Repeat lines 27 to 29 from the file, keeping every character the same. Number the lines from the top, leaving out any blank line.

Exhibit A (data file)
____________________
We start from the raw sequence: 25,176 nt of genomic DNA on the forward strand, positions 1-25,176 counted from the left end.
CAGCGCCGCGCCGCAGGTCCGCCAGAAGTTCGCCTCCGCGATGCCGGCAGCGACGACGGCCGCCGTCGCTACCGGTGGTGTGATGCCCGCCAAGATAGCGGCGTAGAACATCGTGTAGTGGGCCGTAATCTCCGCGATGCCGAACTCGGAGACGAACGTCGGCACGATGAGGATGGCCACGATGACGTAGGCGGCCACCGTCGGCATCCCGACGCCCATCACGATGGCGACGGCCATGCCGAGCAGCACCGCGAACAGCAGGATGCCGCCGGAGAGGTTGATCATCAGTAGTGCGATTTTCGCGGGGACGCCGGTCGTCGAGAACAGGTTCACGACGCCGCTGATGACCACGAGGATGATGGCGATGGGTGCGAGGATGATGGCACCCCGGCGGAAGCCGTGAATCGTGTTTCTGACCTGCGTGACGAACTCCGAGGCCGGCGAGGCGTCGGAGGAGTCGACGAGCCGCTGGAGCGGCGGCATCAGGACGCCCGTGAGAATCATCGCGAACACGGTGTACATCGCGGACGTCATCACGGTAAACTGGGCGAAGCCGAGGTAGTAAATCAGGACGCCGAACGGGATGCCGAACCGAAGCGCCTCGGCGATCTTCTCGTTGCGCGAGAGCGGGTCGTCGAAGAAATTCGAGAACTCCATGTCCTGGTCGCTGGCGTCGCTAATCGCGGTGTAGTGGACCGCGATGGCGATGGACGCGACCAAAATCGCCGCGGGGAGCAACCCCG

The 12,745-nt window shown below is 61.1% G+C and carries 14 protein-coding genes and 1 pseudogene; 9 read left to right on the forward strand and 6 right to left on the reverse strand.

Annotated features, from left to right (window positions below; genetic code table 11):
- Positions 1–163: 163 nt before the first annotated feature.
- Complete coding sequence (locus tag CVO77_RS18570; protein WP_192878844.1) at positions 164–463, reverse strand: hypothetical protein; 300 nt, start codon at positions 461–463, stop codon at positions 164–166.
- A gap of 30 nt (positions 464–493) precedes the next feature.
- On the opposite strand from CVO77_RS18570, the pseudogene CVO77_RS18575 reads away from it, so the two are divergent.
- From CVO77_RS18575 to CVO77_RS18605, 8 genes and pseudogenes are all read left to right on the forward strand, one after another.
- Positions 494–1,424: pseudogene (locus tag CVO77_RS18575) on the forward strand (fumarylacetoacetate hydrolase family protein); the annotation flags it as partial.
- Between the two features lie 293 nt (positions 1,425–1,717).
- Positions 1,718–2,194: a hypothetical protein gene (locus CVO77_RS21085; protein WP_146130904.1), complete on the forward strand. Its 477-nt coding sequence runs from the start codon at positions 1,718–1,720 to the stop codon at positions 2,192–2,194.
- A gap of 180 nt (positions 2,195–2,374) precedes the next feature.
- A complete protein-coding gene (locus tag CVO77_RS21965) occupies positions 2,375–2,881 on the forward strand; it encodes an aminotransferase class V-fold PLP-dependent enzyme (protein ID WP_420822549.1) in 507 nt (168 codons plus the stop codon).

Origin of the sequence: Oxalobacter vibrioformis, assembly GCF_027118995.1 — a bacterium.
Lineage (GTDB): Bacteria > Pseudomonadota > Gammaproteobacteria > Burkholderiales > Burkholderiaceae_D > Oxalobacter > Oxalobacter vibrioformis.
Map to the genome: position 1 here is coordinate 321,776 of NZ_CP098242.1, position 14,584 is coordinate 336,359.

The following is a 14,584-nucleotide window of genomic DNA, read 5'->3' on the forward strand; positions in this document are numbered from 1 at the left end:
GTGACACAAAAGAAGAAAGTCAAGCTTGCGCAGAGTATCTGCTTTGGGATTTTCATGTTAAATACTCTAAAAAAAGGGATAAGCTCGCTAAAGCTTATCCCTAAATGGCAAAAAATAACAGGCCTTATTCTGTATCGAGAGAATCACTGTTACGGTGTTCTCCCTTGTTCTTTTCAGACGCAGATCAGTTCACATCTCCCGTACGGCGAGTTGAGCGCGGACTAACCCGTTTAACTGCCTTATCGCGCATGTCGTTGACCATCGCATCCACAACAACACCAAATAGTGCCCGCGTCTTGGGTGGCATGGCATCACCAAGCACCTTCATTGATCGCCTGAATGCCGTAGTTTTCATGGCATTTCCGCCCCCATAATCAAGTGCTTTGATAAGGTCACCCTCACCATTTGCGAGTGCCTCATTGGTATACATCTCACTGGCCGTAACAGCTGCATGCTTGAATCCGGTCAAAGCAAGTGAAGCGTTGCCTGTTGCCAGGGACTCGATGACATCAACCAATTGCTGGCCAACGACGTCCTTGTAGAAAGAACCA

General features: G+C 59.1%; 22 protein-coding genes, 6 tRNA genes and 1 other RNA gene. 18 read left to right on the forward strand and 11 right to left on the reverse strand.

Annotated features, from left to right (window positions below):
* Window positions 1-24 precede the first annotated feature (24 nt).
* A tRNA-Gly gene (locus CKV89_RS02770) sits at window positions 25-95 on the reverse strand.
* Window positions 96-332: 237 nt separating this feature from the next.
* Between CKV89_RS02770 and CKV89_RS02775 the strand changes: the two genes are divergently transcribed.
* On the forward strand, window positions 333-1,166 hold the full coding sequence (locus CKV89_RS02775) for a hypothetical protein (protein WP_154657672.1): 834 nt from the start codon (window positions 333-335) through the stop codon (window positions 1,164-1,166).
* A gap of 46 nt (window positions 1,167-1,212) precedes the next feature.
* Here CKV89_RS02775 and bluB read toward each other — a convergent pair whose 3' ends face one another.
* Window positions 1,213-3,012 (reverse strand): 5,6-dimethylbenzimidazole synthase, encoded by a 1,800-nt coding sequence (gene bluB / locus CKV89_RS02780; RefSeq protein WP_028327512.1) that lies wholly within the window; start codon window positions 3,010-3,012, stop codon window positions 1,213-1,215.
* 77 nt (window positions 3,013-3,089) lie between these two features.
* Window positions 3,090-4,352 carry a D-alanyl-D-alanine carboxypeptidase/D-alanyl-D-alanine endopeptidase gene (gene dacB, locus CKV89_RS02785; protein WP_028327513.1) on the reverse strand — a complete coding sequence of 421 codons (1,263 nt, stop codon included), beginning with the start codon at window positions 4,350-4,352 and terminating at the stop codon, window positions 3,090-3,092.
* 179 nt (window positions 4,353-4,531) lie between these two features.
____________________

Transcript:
* A gap of 46 nt (window positions 1,167-1,212) precedes the next feature.
* Here CKV89_RS02775 and bluB read toward each other — a convergent pair whose 3' ends face one another.
* Window positions 1,213-3,012 (reverse strand): 5,6-dimethylbenzimidazole synthase, encoded by a 1,800-nt coding sequence (gene bluB / locus CKV89_RS02780; RefSeq protein WP_028327512.1) that lies wholly within the window; start codon window positions 3,010-3,012, stop codon window positions 1,213-1,215.